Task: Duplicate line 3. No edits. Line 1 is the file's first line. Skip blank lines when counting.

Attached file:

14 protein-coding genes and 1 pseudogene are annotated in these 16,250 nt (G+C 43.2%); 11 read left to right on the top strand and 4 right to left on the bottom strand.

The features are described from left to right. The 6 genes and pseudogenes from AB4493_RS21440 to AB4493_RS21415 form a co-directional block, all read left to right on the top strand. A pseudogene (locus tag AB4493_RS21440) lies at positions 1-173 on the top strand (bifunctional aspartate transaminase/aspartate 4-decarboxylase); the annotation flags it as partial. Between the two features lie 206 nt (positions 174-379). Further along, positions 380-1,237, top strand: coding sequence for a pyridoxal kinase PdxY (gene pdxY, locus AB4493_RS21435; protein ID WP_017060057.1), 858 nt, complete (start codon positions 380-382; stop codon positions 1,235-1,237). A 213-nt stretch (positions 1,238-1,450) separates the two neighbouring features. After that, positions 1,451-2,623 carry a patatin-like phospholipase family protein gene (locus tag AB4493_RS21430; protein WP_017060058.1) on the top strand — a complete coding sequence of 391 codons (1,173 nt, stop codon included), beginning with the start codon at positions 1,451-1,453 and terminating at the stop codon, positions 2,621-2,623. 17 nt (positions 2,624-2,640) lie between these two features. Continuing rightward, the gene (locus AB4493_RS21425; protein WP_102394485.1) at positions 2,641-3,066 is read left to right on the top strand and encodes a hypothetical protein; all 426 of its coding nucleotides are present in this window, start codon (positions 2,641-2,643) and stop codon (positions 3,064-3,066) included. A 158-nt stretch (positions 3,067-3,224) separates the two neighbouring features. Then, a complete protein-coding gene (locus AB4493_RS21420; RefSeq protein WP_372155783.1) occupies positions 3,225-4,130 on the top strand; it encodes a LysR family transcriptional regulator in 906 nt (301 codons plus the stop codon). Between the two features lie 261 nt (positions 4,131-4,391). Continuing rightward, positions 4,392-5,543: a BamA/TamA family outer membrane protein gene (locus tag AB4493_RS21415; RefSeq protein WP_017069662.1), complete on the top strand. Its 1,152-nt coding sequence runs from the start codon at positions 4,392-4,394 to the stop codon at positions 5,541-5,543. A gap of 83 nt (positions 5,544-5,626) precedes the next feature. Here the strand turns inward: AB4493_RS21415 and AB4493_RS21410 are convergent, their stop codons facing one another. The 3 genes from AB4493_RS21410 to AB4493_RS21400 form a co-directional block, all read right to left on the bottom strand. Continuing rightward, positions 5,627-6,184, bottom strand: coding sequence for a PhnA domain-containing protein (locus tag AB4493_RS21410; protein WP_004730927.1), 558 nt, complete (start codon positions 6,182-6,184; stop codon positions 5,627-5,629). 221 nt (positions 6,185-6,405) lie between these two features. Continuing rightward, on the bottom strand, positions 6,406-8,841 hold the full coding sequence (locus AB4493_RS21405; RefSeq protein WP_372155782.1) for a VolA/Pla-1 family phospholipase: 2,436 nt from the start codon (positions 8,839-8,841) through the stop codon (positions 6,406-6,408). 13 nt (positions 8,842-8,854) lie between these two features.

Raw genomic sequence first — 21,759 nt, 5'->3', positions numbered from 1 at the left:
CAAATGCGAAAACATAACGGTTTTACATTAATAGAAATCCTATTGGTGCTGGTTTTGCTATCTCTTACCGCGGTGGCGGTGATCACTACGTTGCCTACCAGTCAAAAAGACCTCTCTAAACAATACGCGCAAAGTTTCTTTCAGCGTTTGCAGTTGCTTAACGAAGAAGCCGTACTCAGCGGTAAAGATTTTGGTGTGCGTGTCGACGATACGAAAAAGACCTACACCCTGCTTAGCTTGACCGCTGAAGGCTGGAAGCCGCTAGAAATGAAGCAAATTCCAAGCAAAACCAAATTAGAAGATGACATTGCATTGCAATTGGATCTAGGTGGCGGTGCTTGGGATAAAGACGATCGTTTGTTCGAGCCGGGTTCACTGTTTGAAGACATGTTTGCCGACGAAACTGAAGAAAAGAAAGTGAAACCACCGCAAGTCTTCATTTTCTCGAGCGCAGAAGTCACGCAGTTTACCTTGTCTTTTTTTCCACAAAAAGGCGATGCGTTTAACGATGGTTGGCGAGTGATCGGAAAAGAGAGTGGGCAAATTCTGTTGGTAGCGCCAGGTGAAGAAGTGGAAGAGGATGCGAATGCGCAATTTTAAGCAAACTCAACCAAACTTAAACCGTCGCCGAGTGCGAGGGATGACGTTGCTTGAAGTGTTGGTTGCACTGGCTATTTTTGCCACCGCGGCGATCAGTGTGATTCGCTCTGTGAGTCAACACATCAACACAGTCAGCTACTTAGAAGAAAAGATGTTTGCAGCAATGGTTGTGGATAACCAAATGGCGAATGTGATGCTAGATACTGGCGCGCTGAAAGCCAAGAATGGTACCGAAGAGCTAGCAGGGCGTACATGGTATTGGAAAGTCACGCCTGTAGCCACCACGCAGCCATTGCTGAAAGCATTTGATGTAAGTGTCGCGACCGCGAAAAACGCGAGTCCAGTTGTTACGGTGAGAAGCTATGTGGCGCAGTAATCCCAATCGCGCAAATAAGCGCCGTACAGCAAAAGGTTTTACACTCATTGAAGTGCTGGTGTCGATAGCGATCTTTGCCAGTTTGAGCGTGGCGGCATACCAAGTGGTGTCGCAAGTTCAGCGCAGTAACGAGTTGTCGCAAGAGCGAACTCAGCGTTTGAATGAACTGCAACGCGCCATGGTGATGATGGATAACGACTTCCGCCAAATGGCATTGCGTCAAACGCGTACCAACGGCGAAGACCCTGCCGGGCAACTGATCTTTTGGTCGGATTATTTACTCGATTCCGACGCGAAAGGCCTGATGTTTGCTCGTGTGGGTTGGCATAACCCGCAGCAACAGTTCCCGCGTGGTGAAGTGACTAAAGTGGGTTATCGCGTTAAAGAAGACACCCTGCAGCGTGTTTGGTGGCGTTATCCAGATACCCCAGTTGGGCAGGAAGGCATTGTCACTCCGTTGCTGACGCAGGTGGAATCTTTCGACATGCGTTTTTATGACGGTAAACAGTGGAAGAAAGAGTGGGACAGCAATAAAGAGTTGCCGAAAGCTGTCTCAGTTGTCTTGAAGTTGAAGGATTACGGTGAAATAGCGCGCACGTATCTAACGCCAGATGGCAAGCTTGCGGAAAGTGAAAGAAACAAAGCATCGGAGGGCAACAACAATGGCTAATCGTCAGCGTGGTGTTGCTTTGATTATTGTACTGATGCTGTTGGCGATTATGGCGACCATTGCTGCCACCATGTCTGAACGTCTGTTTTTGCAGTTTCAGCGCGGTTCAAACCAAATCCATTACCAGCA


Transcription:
Raw genomic sequence first — 21,759 nt, 5'->3', positions numbered from 1 at the left: